Friday, March 7, 2014

Seeking Advice

Last night was the girls' first family visit. Two of the kids have birthdays soon, so the parents brought everything for an amazing double birthday party. J and I dropped the girls off, said see you soon, and left them to their family fun. This was the first time that J had met the family, and the excitement that they had when the all reunited was pretty amazing for her to watch. 

After the too-short visit, we returned to take the girls home. They were sugar and silly string covered and all smiles. We piled a cake and a half, three bags of toys, and two balloons into our van. After goodbyes to the siblings, Bio Mom and Dad walked our gals back to my van. Little Sister wasn't terribly happy to be packed back into our car but settled down before the doors were closed. Big Sister, however, was a wreck. Her tears turned mom and dad into a mess (and almost had me in tears too). She sobbed and yelled and sobbed some more until she fell asleep about 30 minutes later. It was truly heart wrenching. 

Closing the door and driving her away from her parents was the hardest moment I've endured in foster parenting.

I'm wondering if there's a better way to prepare her for visits in the future. I had this fear of parents who didn't show up, so I just told her that we had a meeting to attend and that we'd be coming back to the blue house home after. I didn't prepare her for a temporary visit with her parents, and I wish I would have. I would be shocked if the parents missed a visit, and even if they did, there would be a room full of siblings to greet our girls. It's not like they would be sitting at CD all alone. I wish I'd thought about that beforehand. 

How do you talk to a preschooler about this stuff? 

She's old enough to understand that Mommy and Daddy can't be here, but not old enough to really understand why. 

And I'd love any ideas for better ways to handle the goodbye at the end of their visits. Do I distract her? Console her? Feed her? 


Amanda said...

Hey Kelly,
I have never dealt with the immensity of what you are going through in a foster care situation, but I have dealt with a lot of separation issues as I’ve worked in child care. Children are all so different and what outright works for one won’t even put a dent in the situation for another.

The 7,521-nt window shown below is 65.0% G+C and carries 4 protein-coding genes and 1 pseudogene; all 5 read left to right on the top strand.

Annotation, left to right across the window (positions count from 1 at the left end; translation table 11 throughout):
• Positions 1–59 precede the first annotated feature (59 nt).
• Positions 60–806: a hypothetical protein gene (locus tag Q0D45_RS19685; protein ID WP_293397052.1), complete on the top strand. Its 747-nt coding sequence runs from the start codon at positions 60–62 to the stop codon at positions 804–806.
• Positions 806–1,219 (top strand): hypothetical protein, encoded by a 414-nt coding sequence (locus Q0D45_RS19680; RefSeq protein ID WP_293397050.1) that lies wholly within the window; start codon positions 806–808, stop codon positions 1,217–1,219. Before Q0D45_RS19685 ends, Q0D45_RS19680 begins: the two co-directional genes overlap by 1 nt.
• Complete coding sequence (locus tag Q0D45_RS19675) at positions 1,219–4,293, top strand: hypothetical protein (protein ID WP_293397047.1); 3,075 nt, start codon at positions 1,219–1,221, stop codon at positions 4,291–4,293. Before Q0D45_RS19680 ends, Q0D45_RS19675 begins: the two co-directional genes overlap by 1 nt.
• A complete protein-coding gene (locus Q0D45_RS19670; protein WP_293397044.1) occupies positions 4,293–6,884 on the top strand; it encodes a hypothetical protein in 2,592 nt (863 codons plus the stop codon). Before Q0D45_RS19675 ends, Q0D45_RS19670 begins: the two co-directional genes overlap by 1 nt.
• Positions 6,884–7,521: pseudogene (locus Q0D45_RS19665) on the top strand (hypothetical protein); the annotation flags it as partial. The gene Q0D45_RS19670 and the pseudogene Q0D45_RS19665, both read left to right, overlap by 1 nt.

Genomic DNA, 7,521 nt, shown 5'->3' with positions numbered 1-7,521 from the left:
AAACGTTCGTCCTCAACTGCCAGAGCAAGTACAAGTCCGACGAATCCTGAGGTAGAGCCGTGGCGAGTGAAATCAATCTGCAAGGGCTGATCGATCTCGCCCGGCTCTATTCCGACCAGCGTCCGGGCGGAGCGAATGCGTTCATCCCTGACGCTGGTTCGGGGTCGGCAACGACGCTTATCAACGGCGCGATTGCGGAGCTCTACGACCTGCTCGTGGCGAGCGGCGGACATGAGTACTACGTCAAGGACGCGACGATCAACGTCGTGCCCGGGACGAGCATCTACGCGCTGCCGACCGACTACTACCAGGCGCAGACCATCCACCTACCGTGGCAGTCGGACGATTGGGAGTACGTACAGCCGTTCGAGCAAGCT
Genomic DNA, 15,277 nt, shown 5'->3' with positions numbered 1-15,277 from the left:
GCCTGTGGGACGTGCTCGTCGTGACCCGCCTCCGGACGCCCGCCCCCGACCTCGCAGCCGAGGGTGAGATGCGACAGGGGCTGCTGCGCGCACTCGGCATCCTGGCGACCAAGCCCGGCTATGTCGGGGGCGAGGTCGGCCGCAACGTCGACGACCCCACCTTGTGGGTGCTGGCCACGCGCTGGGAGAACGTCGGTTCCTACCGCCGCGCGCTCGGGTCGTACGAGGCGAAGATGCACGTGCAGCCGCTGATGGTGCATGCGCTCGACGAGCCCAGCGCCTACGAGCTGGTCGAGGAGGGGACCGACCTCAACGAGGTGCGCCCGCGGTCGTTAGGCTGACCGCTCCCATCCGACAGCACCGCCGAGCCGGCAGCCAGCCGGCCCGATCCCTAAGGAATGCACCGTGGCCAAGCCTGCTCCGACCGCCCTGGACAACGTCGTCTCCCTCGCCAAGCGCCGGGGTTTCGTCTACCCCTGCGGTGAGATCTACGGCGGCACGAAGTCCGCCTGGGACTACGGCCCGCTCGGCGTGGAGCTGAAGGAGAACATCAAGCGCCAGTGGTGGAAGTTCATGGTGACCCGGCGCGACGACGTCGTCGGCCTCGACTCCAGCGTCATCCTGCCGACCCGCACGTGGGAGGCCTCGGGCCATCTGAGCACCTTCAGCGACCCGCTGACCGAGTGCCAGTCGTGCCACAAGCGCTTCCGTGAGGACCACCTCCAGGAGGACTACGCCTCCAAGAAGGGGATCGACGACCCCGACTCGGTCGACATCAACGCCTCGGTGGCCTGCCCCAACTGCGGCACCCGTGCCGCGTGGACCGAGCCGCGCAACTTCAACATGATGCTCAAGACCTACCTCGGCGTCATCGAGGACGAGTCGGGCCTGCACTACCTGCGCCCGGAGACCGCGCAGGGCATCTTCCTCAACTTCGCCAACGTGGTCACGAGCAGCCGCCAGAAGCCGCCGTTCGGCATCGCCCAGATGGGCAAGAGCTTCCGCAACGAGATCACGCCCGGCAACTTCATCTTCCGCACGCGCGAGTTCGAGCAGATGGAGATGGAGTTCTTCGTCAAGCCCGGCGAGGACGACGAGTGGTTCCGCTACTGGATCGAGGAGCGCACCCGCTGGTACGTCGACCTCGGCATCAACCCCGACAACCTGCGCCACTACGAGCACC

One thing that I’ve found that really helped was a good children’s book that related to what the child was feeling. In childcare, I used Owl Babies by Martin Waddell. The Mommy is gone but comes back at the end. It was perfect for childcare settings. I did a little research and found a couple books that might help you; The Invisible String by Patrice Karst, The Star: A Story to Help Young Children Understand Foster Care by Cynthia Miller Lovell, and Maybe Days: A Book for Children in Foster Care by Jennifer Wilgocki. I’d consider reading right before a visit and then again right after. Lap reading always helped my little ones struggling with separation anxiety.

Some kids want to be cuddled and comforted. Others want to be left alone. I tried to take direction from them. If she will let you love on her, do it. Hold her, talk to her, sing to her, soothe her. If she won’t, distract her. Help her find something to get her mind off of the situation. I had one little one that I played his favorite song, This Little Light of Mine, when mom left. He wouldn’t let me console him but he would stand right next to the cd player and sway when that song came on. It was just enough distraction for him. Maybe a playlist of her favorite songs for the ride home after a visit may help. For others it was a certain toy or activity they loved enough to help them forget that mom or dad just left. It may take some experimenting but hopefully you will find what works.

Try to set a routine that revolves around their visits. These little sweeties have endured so much upheaval. Once you get a routine for these visits set, it should help. Once she understands how it works, she will be more prepared. I also wonder if them walking you all the way to the van might be a trigger. I in no way have the ability to make a judgment call here. Some of my little ones had to just be dropped at the door. If the parents came into the classroom and then left the classroom, the drama was way worse. Others, it didn’t make a difference. It just may be something to consider. Think about the best way to do the handoffs after these visits. I hope any of this helps a little. If I think of anything else, I’ll let you know. I'll be praying for your family.

Kelley said...

Amanda, Thanks so much for your thoughts and advice! I tried to love on her as best I could without getting her out of her carseat. I didn't think I'd get her back in! She seemed to appreciate it, so I'll try to keep that going. I love the idea of reading the book before AND after the visit. I'm ordering one from Amazon now so I'll have it before next week's visit.

And I agree with you- next time we need to say goodbye inside and see if that helps.